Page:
Genetic association and characterization of FSTL5 in isolated clubfoot

Anas M Khanshour, Yared Kidane, Julia Kozlitina, Reuel Cornelia, Alexandra Rafipay, Vanessa De Mello, Mitchell Weston, Nandina Paria, Aysha Khalid, Jacqueline T Hecht, Matthew B Dobbs, B. Stephens Richards, Neil Vargesson, F Kent Hamra, Megan Wilson, Carol Wise, Christina A Gurnett, Jonathan J Rios* (Corresponding Author)

*Corresponding author for this work

Research output: Contribution to journalArticlepeer-review

Abstract

Talipes equinovarus (clubfoot, TEV) is a congenital rotational foot deformity
occurring in 1 per 1,000 births with increased prevalence in males compared to females. The genetic etiology of isolated clubfoot (iTEV) remains unclear. Using a genome-wide association study, we identified a locus within FSTL5, encoding follistatin-like 5, significantly associated with iTEV. FSTL5 is an uncharacterized gene whose potential role in embryonic and post-natal development were previously unstudied. Utilizing multiple model systems, we found that Fstl5 was expressed during later stages of embryonic hindlimb development, and, in mice, expression was restricted to the condensing cartilage anlage destined to form the limb skeleton. In the post-natal growth plate, Fstl5 was specifically expressed in pre-hypertrophic chondrocytes. As Fstl5 knock out rats displayed no gross malformations, we engineered a conditional transgenic mouse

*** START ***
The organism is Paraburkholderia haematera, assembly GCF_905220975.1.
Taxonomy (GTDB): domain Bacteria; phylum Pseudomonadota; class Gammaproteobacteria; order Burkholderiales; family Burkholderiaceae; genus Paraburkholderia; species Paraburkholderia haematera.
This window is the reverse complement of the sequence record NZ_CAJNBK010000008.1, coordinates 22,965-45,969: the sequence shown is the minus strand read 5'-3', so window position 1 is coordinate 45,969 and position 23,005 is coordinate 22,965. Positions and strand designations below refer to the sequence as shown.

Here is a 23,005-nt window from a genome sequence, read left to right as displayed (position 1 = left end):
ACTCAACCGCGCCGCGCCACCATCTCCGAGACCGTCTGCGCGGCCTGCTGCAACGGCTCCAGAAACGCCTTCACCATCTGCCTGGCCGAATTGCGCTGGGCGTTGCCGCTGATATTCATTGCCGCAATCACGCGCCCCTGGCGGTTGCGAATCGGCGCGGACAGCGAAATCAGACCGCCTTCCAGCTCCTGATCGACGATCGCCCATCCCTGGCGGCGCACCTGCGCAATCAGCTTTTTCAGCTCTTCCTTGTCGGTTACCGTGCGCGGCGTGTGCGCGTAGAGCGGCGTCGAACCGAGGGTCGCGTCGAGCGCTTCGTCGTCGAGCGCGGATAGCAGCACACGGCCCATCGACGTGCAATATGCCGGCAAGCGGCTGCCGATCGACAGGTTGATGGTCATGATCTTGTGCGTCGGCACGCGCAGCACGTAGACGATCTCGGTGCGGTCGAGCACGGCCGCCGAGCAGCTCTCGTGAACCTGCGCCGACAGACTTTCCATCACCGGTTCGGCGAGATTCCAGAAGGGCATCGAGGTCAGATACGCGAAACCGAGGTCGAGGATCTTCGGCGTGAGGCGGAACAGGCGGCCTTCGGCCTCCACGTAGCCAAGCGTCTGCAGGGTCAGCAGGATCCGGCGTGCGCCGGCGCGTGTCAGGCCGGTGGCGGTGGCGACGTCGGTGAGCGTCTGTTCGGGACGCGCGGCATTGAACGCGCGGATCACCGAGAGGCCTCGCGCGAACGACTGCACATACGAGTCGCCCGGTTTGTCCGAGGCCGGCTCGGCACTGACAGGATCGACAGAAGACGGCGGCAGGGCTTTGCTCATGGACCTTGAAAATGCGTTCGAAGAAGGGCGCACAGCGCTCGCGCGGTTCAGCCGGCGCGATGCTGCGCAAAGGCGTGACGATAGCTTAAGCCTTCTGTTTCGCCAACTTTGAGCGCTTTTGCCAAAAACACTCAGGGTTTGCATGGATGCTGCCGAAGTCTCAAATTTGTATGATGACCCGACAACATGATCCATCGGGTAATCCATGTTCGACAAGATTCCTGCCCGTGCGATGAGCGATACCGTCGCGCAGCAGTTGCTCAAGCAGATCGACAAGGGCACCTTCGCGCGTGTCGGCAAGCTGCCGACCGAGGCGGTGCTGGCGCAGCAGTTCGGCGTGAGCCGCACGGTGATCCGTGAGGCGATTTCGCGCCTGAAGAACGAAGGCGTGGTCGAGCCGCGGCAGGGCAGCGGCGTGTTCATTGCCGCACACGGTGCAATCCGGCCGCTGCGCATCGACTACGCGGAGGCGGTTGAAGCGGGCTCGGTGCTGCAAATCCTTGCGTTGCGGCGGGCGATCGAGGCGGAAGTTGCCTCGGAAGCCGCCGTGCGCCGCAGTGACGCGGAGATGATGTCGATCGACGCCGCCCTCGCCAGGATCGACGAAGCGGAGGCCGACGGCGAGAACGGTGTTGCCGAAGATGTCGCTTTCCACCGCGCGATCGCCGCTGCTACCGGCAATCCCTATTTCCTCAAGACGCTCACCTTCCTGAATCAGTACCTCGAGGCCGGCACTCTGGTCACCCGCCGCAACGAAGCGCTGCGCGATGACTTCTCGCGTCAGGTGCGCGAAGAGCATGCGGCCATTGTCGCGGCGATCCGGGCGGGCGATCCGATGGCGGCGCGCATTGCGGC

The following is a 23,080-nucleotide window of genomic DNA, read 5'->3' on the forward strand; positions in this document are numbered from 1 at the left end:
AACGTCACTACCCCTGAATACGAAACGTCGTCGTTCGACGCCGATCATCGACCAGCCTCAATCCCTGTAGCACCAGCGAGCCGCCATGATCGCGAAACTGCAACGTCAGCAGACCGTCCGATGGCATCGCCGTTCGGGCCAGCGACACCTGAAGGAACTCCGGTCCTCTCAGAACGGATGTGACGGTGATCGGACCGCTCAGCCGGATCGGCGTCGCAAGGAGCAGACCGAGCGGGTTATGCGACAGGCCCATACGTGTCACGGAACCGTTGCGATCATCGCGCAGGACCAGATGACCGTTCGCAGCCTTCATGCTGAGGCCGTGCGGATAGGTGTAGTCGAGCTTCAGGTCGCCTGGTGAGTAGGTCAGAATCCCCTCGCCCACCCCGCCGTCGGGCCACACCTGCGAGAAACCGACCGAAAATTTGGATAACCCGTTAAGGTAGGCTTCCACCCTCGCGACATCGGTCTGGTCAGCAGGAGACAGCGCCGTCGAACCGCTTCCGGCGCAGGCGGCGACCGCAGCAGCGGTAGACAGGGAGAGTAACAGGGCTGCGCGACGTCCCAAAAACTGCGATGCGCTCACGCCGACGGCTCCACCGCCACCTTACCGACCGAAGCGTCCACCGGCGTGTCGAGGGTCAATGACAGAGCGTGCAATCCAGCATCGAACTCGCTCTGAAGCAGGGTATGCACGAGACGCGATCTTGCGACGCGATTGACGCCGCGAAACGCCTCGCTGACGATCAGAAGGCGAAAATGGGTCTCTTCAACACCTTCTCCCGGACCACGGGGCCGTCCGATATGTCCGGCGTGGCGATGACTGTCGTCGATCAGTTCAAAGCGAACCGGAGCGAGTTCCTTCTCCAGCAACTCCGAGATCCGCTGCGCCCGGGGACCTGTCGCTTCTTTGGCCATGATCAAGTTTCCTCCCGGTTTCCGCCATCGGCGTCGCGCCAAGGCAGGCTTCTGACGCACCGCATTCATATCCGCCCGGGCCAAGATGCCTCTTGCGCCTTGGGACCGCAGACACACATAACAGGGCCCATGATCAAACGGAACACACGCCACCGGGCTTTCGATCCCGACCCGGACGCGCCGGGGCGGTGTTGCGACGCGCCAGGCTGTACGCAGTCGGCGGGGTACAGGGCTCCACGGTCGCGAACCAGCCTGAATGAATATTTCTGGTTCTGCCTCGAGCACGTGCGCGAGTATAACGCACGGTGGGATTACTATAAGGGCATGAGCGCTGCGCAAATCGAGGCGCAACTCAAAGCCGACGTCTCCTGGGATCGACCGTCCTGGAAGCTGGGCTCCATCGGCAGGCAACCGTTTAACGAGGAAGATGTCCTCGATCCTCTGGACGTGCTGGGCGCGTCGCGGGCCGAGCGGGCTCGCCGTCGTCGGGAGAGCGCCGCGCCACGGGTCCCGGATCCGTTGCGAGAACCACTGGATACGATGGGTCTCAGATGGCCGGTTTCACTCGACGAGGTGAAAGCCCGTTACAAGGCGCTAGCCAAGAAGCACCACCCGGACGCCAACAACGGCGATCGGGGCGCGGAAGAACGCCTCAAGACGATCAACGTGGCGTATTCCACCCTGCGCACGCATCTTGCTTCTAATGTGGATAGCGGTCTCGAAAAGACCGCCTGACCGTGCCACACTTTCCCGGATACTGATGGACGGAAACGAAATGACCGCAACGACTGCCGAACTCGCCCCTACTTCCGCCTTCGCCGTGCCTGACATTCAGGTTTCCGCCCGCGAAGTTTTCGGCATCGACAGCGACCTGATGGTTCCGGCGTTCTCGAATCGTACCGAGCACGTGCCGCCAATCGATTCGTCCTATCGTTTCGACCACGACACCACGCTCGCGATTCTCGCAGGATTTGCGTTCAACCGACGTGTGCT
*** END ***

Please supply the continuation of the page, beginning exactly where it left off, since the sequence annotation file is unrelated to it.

line (Fstl5LSL 54 ) to over-express Fstl5 in skeletal osteochondroprogenitors. We observed that hindlimbs were slightly shorter and that bone mineral density was reduced in adult male, but not female, Prrx1-cre;Fstl5LSL 56 mice compared to control. No overt clubfootlike deformity was observed in Prrx1-cre;Fstl5LSL 57 mice, suggesting FSTL5 may function in other cell types to contribute to iTEV pathogenesis. Interrogating published mouse embryonic single-cell expression data showed Fstl5 was expressed in cell lineage sub60 clusters whose transcriptomes were associated with neural system development. Moreover, our results suggest lineage-specific expression of the Fstl genes correlates with their divergent roles as modulators of TGF-ß and BMP signaling. Results from this study associate FSTL5 with iTEV and suggest an potential sexually dimorphic role for Fstl5 in vivo.
Original languageEnglish
JournalHuman Molecular Genetics
Publication statusAccepted/In press - 14 Oct 2020

Keywords

  • genome-wide association study
  • clubfoot
  • FSTL5
  • imputation

Fingerprint Dive into the research topics of 'Genetic association and characterization of FSTL5 in isolated clubfoot'. Together they form a unique fingerprint.

Cite this